• Amount of bedding needed annually. Assume large round bales (cornstalks) of 1000 pounds average weight will be used.
    From Table 1, average bedding use is 200 pounds per pig marketed.
    200 pigs/turn-building x 4 buildings x 2.5 turns per year x 200 pounds per pig x 1 bale per 1000 pounds = 400 large round bales of cornstalks
  • Weight of manure and bedding produced annually.
    From Table 2, assume that average manure/bedding produced in the hoop structures will be about 90 tons per group of pigs.
    4 buildings x 2.5 turns per building x 90 tons/turn = 900 tons of manure/bedding
  • Volume of manure and bedding produced annually.
    From Table 2, assume average manure/bedding volume produced by each group of pigs is 3,600 cubic feet.
    4 buildings x 2.5 turns per building x 3,600 cubic feet/turn = 36,000 cubic feet of manure/bedding
  • Number of spreader loads required to clean buildings annually.
    36,000 cubic feet x 0.8 bushel per cubic feet x 1 load/200 bushels = 144 loads
  • Time required to clean, haul, and spread manure/bedding annually.
    144 loads x 0.75 hour per load = 108 hours = about fourteen 8-hour days
  • Number of acres required for land spreading if manure is spread at the rate of 150 pounds nitrogen per acre.
    From Table 3, estimated nitrogen produced is 2,100 pounds per group of pigs.
    4 buildings x 2.5 turns per building x 2,100 pounds N/turn x 1 acre/150 pounds N = 140 acres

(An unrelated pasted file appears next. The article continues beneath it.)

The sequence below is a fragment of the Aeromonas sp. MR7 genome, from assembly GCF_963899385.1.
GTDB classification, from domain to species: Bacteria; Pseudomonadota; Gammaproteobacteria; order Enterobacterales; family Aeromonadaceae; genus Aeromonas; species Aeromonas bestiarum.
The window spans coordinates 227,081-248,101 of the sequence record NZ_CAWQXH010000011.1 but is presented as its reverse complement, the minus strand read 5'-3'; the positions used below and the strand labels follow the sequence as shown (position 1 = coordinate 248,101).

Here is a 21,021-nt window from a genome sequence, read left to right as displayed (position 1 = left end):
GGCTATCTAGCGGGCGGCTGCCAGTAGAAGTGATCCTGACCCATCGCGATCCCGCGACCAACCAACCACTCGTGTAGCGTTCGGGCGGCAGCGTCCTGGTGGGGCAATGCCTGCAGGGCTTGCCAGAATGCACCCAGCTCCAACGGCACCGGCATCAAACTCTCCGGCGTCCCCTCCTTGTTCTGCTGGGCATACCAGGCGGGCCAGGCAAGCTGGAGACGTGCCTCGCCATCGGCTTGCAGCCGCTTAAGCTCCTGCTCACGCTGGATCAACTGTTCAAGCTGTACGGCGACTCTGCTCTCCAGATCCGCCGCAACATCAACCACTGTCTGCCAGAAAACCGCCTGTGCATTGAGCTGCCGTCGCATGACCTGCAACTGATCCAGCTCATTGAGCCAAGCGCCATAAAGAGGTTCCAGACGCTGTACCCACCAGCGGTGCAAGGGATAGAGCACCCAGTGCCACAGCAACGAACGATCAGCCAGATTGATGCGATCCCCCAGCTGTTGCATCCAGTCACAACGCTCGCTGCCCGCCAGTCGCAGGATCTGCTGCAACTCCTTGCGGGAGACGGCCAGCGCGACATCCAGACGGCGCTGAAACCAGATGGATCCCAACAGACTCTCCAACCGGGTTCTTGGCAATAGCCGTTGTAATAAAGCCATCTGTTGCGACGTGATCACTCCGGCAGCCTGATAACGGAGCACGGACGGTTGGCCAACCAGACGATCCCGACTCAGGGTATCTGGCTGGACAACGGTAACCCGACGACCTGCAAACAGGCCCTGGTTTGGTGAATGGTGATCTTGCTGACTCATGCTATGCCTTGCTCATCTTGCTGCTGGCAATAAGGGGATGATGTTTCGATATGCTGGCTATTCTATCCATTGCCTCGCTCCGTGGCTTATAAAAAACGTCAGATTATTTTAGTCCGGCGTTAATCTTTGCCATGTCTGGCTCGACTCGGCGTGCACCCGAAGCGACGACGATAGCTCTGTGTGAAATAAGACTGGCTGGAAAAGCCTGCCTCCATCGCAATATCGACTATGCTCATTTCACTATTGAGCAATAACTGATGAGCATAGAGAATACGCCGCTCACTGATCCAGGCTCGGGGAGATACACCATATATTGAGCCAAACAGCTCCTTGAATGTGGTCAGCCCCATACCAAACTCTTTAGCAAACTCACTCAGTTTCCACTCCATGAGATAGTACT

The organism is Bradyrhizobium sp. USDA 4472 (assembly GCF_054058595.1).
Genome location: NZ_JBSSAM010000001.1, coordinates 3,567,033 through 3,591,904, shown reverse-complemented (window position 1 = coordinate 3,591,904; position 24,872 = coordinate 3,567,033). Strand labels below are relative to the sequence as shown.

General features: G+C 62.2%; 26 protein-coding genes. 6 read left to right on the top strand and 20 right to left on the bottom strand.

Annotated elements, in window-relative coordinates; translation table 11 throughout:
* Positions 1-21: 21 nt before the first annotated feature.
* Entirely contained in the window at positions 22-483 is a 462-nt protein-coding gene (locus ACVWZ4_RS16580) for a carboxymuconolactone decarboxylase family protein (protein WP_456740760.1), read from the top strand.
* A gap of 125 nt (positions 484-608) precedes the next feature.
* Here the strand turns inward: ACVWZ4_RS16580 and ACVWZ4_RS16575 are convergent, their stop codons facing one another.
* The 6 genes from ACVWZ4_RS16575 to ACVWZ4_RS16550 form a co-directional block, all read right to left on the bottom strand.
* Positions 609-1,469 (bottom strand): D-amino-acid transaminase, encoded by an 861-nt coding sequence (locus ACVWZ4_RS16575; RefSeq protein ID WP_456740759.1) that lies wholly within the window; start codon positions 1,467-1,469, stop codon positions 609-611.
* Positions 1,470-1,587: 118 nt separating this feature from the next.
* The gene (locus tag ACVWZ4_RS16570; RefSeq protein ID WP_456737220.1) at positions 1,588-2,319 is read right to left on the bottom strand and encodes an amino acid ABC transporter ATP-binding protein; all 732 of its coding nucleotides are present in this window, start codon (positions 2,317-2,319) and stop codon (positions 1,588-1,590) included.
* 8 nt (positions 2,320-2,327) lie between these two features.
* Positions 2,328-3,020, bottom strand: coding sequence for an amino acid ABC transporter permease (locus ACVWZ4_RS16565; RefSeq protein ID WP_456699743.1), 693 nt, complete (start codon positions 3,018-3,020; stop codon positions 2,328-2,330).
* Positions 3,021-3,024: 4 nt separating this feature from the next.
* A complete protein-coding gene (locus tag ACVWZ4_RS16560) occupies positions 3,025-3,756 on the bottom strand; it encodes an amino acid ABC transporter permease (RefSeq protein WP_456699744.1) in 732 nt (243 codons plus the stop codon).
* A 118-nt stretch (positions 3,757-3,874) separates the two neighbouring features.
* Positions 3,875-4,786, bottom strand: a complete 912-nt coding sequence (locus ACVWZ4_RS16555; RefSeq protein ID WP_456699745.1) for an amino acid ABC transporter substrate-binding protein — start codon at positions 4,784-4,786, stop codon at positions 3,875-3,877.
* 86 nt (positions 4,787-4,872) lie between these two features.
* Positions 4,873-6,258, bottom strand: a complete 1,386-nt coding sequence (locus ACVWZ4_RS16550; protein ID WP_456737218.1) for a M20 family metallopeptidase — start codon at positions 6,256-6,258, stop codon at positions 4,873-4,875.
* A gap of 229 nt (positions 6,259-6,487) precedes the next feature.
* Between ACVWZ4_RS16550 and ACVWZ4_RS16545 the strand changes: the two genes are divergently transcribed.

This calculation assumes no loss of nitrogen. If 50 percent of the excreted nitrogen were lost or unavailable to plants, then only 70 acres would be required.
  • Number of acres required for land spreading if manure is spread at the rate of 50 pounds P2O5 per acre.
    From Table 3, estimated P2O5 produced is 1,200 pounds per group of pigs.
    4 buildings x 2.5 turns per building x 1,200 pounds P2O5 /turn x 1 acre/50 pounds P2O5 = 240 acres

For further information

  • Harmon, J. D., and M. Honeyman. 1998. Hoop Structures — Research on Performance and Operation. Agricultural and Biosystems Engineering, Iowa State University, Ames.
  • Duffy, M., and M. Honeyman. 1998. Labor Requirements for Market Swine Produced in Hoop Structures. ASL-R1685. Leopold Center for Sustainable Agriculture, Ames, Iowa.
  • Richard, T., J. Harmon, M. Honeyman, and J. Creswell. 1998. Hoop Structure Bedding Use, Labor, Bedding Pack Temperature, Manure Nutrient Content, and Nitrogen Leaching Potential. ASL-R1499. Leopold Center for Sustainable Agriculture, Ames, Iowa.
  • Richard, T., and S. Smits. 1998. Management of Bedded-Pack Manure from Swine Hoop Structures. Paper number 984127. American Society of Agricultural Engineers, St. Joseph, Mich.
  • USDA-Natural Resources Conservation Service. 1992. Agricultural Waste Management Field Handbook, Part 651. USDA-NRCS, Washington, D.C.
  • National Research Council. 1972. United States — Canadian Tables of Feed Composition. Publication 1684. , Washington, D.C.: National Academy Press.

EQ352, new May 2003


EQ352 Manure Management in Hoop Structures | University of Missouri Extension